Wal-Mart (NYSE:WMT) may have decided a good run is better than a bad stand in South Korea and Germany, but apparently it has decided the fight's worth it in Japan. It is going to buy up Seiyu (OTC BB: SYLTF.PK), a Japanese supermarket and department store chain in which Wal-Mart already has a 50%-plus stake.

Wal-Mart has offered to pay about $870 million for the rest of Seiyu, having already invested $1 billion in the company since 2002. However, even with Wal-Mart's growing influence, Seiyu hasn't been able to turn things around, despite some heartening signs last year.

In August, Seiyu really disappointed by forecasting its sixth straight year of losses, saying it expected an annual loss of $50.5 million instead of the $6.8 million profit it previously expected. Ouch. And that's after Wal-Mart took a larger stake to be more closely involved in operations.

It sounds as though Wal-Mart may have its work cut out for it in Japan. A Forbes article suggested Wal-Mart has an obstacle related to the strategy the discount giant holds dear: Low prices don't do it for the Japanese consumer like the promise of quality does. That makes sense, considering Japan's affinity for American luxury brands like Coach (NYSE:COH) or Tiffany (NYSE:TIF).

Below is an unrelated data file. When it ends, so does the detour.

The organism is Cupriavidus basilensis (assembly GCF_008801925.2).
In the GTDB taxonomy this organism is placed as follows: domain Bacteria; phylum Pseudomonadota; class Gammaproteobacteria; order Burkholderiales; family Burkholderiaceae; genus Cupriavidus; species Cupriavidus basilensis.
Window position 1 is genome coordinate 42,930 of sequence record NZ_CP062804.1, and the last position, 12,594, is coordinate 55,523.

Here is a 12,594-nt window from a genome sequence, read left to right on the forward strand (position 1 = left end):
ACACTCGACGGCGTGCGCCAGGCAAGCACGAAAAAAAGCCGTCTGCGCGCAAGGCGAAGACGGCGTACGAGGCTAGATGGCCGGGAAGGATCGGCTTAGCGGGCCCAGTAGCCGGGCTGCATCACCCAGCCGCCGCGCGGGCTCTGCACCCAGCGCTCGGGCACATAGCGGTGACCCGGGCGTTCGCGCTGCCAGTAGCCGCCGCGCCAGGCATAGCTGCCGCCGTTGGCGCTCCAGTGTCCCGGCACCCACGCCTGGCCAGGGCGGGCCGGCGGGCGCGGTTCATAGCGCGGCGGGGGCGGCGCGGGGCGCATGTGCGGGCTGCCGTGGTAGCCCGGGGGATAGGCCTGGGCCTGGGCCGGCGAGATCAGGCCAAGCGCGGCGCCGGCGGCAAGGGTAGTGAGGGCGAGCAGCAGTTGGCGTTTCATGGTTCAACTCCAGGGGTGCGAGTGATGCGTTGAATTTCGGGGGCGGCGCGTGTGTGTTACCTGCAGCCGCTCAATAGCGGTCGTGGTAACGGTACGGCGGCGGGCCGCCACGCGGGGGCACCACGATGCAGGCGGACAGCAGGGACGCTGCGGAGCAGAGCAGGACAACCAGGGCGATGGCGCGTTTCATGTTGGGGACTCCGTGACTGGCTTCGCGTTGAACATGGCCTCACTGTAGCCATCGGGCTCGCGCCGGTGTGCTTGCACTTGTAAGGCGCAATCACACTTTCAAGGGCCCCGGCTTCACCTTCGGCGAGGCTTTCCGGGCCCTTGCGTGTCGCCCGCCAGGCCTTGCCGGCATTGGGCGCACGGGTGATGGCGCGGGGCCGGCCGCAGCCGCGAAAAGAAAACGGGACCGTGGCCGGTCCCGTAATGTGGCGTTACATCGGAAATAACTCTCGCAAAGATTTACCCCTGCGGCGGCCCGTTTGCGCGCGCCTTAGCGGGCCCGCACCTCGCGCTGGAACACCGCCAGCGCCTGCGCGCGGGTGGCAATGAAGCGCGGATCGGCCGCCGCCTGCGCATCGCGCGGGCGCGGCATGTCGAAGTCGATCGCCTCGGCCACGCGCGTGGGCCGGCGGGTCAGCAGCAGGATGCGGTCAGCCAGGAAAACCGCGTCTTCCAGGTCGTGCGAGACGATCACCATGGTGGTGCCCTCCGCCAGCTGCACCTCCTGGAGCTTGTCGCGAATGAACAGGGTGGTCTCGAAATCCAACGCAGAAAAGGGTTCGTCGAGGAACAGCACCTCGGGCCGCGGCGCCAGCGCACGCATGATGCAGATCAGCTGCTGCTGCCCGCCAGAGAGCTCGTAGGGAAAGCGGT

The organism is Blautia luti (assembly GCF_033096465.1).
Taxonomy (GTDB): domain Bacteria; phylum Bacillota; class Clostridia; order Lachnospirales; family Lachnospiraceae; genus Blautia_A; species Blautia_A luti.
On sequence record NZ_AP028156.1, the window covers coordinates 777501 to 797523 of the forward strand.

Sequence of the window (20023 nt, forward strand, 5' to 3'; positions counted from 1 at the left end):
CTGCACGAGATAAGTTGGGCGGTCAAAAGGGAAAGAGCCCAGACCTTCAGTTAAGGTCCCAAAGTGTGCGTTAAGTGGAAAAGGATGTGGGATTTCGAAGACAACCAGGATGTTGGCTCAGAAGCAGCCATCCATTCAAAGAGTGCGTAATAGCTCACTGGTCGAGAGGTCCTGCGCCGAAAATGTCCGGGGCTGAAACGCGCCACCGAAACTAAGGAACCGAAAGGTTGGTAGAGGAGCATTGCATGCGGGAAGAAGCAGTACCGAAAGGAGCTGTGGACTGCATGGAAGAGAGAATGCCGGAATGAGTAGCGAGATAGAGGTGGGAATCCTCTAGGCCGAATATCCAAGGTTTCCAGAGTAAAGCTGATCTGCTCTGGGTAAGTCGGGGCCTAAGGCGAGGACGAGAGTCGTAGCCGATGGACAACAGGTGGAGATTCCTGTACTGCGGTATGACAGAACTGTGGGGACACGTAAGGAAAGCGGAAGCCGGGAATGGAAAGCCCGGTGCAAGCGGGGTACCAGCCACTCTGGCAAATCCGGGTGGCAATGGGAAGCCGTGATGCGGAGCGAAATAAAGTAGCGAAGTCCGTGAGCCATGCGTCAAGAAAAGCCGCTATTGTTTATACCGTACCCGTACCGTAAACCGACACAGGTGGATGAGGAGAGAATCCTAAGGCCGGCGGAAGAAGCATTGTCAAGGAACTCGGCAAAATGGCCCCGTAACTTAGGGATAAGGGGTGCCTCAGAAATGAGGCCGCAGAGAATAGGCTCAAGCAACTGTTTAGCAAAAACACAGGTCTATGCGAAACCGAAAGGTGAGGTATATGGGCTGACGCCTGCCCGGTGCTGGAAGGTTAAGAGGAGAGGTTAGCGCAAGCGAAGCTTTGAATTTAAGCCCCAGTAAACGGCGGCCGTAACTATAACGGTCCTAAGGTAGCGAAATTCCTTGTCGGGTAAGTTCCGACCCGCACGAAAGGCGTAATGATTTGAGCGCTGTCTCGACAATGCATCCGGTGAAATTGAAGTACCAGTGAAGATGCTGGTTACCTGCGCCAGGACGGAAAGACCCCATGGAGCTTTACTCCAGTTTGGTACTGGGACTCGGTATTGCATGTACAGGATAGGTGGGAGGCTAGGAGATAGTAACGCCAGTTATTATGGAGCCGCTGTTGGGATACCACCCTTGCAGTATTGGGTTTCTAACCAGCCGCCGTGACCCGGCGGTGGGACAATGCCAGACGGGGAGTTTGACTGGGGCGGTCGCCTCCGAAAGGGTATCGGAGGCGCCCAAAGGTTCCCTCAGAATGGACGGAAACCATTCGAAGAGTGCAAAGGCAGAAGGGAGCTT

Meanwhile, in a country where stable population numbers leave little choice for retail competitors but to boost their market share, there's a lot of competition, like Aeon and Ito Yokado, and the U.K.'s Tesco. There's been a lot of buzz about Tesco entering the U.S. market to challenge everyone from Wal-Mart to Whole Foods Market (NASDAQ:WFMI), and everything I've heard about Tesco implies it's formidable.  

The specter of slowing growth -- and an evolving consumer -- has dragged on Wal-Mart here in the U.S. Seiyu may represent only a small portion of Wal-Mart's total retail empire, but still, turning it into a profitable enterprise would be a significant victory (although continued troubles may give investors a headache when it comes to return on investment). If Wal-Mart can crack a market as tough as Japan, it may signal its ability to evolve to suit conditions that don't necessarily fit its traditional strategies, and that could bode well. It's definitely worth keeping an eye on.   

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Alyce Lomax owns shares of Whole Foods Market. The Fool has a disclosure policy.